For the next four months Massello’s men were on the Bataan peninsula, up until the night of April 8, just before General King’s surrender of Bataan itself. Massello did his best to round up as many men as possible to return them by boat to “The Rock.” Once back on Corregidor, Massello sought permission to get Battery Way up and running, and by the time that the Japanese were hitting the beaches on the morning of May 6, the 12-inch mortar assigned to Walter was the only big gun on Corregidor that was still in action.

Thus his second May 6 bore no resemblance to the paradise of the previous year. For the first several hours Walter, under the command of Major Massello, was giving the Japanese hell, hitting at least 14 landing barges and killing hundreds of Japanese assault troops, while he and his men were under very heavy fire. Massello had already been injured, but stayed around on a stretcher despite a severe leg wound, barking out orders and urging the men on. Around dawn they were told to stop firing at the beach on Tailside, since their terrible 700-pound shells were possibly killing some of their own men. About the same time the breech refused to open, having become so hot that it had expanded inside the barrel.

In a way, Walter had it easier than most of the men on Corregidor that May 6. He was one of the “lucky ones” who could keep busy while the enemy was pounding the island at the rate of one shell every five seconds. He had no time to think about being frightened. It was the other men, the ones hunkered down in tunnels or foxholes, who had it the roughest, wondering which shell might be the one to kill them, or if, God forbid, they surrendered, what the Japanese had in store for them. Since more than one in four of these POWs would not live to return home, such fears were well-founded.

Later that May 6, Walter saw his first Japanese soldiers, so small that they reminded him of school children. But these were little men with big guns, holding his life in their hands. Walter and his fellow soldiers saw their lives transformed instantly into over three years of starvation, sickness, humiliation, beatings, torture, and slave labor. The following two May 6ths, Walter was in Cabanatuan prison camp in the Philippines. May 6, 1945, found him forced to work in coal mines in Japan. Little could he imagine that in another three months, the Enola Gay would drop the first of two atomic bombs that shortened the war and paradoxically saved millions of lives, mostly Japanese. And by the following May 6 he would be back home in Minnesota, his weight returned to normal, and by all outward appearances no worse for the experience.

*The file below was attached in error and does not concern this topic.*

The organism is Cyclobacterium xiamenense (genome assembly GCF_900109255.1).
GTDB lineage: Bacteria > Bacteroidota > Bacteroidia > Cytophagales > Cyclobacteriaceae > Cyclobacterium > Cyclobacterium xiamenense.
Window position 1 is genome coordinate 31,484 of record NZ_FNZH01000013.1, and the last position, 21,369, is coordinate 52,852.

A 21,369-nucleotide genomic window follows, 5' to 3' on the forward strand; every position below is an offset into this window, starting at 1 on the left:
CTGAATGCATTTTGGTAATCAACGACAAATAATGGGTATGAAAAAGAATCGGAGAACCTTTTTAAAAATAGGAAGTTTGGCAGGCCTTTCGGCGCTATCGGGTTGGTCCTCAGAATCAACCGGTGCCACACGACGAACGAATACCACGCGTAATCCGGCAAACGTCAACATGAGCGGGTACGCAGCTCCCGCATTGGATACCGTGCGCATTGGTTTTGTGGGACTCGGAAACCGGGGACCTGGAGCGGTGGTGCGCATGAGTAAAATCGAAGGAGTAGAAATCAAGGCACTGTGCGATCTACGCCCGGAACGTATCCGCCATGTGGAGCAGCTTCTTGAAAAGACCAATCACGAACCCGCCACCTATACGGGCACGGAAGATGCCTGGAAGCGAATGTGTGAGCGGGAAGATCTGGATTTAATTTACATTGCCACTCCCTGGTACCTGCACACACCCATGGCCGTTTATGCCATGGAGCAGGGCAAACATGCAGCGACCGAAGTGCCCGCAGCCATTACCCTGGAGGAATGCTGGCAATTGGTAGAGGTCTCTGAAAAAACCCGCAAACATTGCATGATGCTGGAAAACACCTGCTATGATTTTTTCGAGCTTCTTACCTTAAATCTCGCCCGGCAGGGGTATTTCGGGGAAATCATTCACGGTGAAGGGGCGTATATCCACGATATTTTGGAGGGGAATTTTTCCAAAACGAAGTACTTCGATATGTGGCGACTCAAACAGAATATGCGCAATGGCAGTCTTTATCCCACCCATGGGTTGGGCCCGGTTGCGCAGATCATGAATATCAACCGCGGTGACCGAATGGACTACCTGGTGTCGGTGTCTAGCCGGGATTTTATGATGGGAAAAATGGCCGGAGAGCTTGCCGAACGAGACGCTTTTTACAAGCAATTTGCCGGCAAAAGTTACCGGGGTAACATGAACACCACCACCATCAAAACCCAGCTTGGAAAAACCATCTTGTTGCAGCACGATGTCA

So today we once again will gather at noon to remember May 6 at the World War II Memorial on Topside. I don’t expect that we will have Corregidor survivors attending today’s or future ceremonies, although if we are lucky maybe we’ll be graced with a descendant or two each year. There will be a short ceremony, with Marcia as emcee and me as a guest speaker.

Ironically, as I am writing this a small prop plane is buzzing the island, diving near us time and again. This has become a common occurrence, and to be honest it kind of sounds like a dive bomber without the bombs and machine guns. To say it is disturbing the peace would be an understatement. But it sure beats the alternative of 68 years ago.

Steve (writing) and Marcia (editing) on the Rock

P.S. Valor Tours has announced that it will be offering a “Liberation of the Philippines” tour similar to the one last October. We will again host the tour, which will include visits to Manila, Corregidor, Bataan, Subic Bay, Clark Field, Camps O’Donnell and Cabanatuan. Also included is a flight to the island of Leyte to attend the 66th anniversary ceremonies commemorating MacArthur’s return to the Philippines. One of the guests is expected to be a writer for the Washington Times, who will be researching his grandfather’s exploits, which included escaping from Cabanatuan, then being recaptured, tortured, and finally liberated from Bilibid Prison in Manila. Visit and click on “TOUR DETAILS” for exact dates and costs.